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Must-Do Healthcare Checklist for Women of Every Age

 

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Making healthy food choices and getting at least two and a half hours of exercise every week are important throughout life.

But when it comes to screening tests and vaccinations, you need to know just when to get them—and to keep up with that schedule.

“The many screening tests recommended by medical experts can be difficult to keep track of,” says Marvin M. Lipman, M.D., Consumer Reports’ Chief Medical Adviser. “And women and men have different screening requirements at different times of their lives.”

To help, we’ve gathered recommendations from several important sources: the Centers for Disease Control and Prevention; the U.S. Preventive Services Task Force (an independent medical panel of national experts); our own Choosing Wisely campaign, which aims to help patients and doctors talk about tests and treatments; and experts in gynecological and primary healthcare.

Here’s an easy-to-follow checklist of the screening tests, vaccinations, and preventive health measures you need, at every stage of adulthood.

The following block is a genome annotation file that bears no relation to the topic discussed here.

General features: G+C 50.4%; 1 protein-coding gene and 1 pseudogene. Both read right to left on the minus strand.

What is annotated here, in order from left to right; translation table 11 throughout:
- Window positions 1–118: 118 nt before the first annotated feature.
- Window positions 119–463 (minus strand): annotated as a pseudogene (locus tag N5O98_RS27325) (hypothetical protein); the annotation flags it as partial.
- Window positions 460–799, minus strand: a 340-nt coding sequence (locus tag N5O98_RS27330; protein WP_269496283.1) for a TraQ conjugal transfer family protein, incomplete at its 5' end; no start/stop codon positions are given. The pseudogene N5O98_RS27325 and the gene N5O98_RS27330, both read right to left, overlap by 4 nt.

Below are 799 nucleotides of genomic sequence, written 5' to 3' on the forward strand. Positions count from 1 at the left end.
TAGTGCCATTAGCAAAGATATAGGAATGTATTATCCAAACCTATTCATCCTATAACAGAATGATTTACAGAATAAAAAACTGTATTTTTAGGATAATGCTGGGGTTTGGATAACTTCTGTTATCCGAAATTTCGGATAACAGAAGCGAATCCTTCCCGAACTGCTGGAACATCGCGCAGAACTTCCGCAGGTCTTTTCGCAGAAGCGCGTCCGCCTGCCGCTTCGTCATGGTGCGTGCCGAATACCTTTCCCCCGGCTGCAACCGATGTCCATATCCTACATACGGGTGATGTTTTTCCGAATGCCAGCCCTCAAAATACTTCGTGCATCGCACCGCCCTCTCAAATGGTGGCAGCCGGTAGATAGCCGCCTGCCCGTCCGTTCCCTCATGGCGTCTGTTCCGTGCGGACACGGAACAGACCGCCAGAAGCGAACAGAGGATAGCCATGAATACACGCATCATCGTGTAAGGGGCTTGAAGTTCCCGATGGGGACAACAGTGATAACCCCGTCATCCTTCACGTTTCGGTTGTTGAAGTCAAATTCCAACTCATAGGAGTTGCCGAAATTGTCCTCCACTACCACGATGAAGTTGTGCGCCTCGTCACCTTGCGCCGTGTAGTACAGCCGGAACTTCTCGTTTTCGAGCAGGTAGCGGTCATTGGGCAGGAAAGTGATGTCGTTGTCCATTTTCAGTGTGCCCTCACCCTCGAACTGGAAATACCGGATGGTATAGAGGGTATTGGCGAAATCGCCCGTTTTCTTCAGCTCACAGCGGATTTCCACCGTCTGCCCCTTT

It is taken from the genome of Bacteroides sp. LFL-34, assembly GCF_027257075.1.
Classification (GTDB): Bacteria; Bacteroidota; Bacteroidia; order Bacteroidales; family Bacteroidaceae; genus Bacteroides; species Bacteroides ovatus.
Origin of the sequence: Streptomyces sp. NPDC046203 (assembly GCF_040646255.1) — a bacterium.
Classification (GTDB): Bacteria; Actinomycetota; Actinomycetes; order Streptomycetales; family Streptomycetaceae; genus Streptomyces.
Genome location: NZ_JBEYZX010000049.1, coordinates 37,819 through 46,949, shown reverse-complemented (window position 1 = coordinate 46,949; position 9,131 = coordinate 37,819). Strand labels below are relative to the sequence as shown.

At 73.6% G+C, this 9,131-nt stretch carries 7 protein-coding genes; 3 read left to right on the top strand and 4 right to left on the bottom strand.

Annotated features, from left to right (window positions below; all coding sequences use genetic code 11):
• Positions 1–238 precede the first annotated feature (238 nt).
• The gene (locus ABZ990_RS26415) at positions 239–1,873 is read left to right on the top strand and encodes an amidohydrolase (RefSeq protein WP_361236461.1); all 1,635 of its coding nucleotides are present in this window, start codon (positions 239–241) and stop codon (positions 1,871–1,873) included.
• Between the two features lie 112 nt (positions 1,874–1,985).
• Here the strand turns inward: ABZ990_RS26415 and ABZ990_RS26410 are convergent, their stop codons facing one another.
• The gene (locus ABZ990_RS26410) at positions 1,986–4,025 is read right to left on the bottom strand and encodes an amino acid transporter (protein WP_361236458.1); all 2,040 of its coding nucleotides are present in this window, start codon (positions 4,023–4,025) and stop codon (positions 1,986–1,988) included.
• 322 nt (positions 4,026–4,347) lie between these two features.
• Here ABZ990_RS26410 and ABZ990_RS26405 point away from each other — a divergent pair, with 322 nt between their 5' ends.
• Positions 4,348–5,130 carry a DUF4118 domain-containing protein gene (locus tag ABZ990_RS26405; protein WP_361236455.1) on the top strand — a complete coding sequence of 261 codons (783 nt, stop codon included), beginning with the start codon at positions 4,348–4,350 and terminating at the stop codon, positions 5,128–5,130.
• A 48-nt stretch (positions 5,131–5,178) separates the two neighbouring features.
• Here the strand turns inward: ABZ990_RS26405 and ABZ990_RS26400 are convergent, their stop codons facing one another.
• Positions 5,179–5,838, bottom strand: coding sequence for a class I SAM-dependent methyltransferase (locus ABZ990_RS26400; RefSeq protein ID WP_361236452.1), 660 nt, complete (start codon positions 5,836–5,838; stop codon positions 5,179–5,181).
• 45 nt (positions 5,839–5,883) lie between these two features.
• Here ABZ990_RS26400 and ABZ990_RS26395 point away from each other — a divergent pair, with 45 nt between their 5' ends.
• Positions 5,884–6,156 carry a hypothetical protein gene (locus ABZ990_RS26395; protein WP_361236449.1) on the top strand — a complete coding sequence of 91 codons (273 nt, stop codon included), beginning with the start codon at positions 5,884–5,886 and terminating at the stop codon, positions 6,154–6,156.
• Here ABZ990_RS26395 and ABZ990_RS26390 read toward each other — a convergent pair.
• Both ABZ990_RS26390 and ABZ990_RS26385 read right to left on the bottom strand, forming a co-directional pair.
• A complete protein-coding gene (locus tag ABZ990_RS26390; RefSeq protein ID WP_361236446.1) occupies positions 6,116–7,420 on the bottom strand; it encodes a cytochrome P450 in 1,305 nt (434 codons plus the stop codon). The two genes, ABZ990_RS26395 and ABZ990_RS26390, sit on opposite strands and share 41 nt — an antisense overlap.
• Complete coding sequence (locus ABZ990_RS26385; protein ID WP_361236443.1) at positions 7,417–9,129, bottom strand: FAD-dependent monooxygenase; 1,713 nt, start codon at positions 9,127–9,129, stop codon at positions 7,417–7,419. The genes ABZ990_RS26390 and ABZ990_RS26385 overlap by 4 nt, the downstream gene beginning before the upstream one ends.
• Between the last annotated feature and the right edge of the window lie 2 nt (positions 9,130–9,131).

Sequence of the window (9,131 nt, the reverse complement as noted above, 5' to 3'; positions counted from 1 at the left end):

What to Do in Your 20s and 30s

Vaccinations

  • Flu shot, every year
  • Tetanus booster, every 10 years
  • Whooping cough vaccine (in the form of a Tdap booster) unless you’re certain you’ve already had one as a preteen or teenager
  • Human papillomavirus (HPV) vaccine, if you’re under 26 and haven’t received it yet

Screening Tests

  • Cervical cancer: Starting at 21, have a Pap smear every three years. Alternately, you can have a Pap smear every five years if you get tested for HPV at the same time.
  • Sexually transmitted disease: If you’re under 25 and sexually active, have a yearly screening for chlamydia and gonorrhea. Continue testing annually as long as you have new or multiple sex partners, or a partner who has a sexually transmitted infection. Also, get tested for HIV at least once. According to the CDC, everyone between ages 13 and 65 should be tested during their lifetime. (If you have certain risk factors, you’ll need additional screenings.)
  • Blood pressure: Have it checked at least once every two years.
  • Cholesterol: If you have high blood pressure, a family history of heart disease, or other cardiac risk factors, have a blood test for cholesterol at age 35. Have your cholesterol tested every three to five years, depending on results.
  • Type 2 diabetes: If you’re overweight or obese, have a family history of diabetes, or have high blood pressure or cholesterol, test with a fasting blood glucose test and an HbA1c test to measure long-term blood sugar control every three years, depending on results.

Review With Your Doctor

  • Contraception choices
  • Diet, exercise, and sleep habits
  • Smoking, alcohol consumption, and any substance use habits

Note: This women’s healthcare checklist does not include recommendations for pregnant women.